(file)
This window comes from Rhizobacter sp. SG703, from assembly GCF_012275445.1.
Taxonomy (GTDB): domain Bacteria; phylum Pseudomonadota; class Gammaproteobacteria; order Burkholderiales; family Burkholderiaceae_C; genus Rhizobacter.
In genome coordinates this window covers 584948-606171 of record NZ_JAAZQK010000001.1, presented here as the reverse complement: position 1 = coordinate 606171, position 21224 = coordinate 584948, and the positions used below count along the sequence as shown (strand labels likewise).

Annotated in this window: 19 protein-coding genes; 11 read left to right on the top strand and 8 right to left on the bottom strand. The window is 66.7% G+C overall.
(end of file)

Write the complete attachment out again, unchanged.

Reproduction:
This window comes from Rhizobacter sp. SG703, from assembly GCF_012275445.1.
Taxonomy (GTDB): domain Bacteria; phylum Pseudomonadota; class Gammaproteobacteria; order Burkholderiales; family Burkholderiaceae_C; genus Rhizobacter.
In genome coordinates this window covers 584948-606171 of record NZ_JAAZQK010000001.1, presented here as the reverse complement: position 1 = coordinate 606171, position 21224 = coordinate 584948, and the positions used below count along the sequence as shown (strand labels likewise).

Annotated in this window: 19 protein-coding genes; 11 read left to right on the top strand and 8 right to left on the bottom strand. The window is 66.7% G+C overall.